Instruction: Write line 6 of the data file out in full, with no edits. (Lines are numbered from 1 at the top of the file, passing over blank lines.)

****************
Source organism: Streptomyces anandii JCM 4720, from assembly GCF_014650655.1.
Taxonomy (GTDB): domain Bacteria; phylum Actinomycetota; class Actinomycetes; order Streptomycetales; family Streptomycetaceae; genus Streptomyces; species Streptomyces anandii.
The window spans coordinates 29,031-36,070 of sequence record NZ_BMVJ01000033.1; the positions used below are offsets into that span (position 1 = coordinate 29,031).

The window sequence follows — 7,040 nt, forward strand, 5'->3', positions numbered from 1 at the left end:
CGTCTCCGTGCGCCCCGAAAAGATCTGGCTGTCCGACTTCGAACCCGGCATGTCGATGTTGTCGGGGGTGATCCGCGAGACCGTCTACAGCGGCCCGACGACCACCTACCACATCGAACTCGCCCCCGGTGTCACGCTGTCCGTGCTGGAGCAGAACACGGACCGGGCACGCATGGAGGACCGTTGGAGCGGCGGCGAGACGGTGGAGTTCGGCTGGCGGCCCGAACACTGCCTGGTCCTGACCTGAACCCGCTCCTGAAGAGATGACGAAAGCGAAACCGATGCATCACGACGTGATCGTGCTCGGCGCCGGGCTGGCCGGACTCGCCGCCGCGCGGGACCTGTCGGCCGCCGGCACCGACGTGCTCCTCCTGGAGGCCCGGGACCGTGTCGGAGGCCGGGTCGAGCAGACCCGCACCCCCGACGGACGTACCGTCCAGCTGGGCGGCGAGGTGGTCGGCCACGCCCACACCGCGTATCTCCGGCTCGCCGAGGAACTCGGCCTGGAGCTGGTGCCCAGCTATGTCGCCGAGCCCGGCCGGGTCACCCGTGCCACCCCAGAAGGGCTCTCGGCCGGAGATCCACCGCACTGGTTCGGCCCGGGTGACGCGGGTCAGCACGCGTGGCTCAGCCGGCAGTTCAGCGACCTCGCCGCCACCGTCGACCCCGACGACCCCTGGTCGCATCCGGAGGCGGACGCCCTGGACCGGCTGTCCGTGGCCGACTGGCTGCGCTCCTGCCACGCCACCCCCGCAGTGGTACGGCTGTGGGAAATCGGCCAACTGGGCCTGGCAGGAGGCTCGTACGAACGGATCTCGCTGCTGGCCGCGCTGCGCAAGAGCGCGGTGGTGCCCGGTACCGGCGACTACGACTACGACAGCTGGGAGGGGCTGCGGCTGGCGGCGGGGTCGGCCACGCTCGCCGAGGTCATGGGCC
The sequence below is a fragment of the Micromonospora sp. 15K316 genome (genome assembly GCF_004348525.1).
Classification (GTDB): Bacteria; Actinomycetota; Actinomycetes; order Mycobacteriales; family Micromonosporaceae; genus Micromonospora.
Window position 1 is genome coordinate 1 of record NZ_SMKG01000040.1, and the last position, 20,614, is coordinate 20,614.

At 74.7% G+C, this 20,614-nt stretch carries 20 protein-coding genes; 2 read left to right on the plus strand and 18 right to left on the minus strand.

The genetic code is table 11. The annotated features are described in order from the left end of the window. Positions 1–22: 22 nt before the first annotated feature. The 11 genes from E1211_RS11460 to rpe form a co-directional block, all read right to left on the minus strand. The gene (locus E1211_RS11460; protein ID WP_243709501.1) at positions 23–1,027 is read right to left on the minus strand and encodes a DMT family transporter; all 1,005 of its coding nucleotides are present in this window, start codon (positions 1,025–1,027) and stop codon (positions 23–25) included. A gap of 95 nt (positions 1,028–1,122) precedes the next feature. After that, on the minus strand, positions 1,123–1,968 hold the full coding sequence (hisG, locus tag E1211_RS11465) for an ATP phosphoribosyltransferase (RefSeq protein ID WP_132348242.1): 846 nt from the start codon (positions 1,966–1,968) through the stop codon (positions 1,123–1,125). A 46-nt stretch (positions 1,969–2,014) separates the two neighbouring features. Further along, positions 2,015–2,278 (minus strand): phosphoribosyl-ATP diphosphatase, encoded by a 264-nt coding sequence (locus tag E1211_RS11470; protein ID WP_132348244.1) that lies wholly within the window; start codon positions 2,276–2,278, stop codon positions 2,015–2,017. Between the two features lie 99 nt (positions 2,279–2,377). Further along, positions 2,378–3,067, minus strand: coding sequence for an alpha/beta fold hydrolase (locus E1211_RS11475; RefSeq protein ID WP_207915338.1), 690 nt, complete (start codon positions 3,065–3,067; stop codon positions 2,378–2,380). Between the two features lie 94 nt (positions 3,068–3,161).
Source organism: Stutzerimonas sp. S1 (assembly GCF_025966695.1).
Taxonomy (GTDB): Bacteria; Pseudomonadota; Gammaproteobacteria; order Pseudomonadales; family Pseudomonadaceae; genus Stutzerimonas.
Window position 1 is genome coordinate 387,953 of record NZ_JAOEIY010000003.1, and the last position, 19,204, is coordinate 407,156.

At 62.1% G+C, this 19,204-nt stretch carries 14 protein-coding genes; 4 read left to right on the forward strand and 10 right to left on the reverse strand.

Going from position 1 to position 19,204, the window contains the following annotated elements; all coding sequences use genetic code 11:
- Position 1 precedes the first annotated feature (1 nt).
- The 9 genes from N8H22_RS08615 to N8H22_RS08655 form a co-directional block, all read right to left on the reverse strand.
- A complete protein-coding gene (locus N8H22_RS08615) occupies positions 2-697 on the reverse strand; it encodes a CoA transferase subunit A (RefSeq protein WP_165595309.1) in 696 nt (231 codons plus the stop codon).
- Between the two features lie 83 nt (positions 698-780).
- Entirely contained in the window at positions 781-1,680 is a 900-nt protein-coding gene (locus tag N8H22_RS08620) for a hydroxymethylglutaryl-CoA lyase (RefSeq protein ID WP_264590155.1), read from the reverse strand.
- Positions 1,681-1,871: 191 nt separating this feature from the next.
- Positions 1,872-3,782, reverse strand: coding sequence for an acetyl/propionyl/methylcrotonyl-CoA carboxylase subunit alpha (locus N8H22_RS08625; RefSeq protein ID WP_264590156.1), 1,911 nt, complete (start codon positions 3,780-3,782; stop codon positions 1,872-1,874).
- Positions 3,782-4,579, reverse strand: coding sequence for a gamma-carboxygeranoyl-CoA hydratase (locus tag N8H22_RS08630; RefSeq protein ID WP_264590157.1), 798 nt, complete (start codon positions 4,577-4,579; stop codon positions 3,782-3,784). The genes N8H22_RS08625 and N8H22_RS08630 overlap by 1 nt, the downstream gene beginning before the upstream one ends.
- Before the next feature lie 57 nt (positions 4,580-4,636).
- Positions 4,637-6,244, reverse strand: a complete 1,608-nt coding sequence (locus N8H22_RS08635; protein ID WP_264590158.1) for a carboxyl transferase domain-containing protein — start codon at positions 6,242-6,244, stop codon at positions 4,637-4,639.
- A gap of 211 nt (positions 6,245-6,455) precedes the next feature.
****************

The sequence below is a fragment of the Micromonospora sp. 15K316 genome (genome assembly GCF_004348525.1).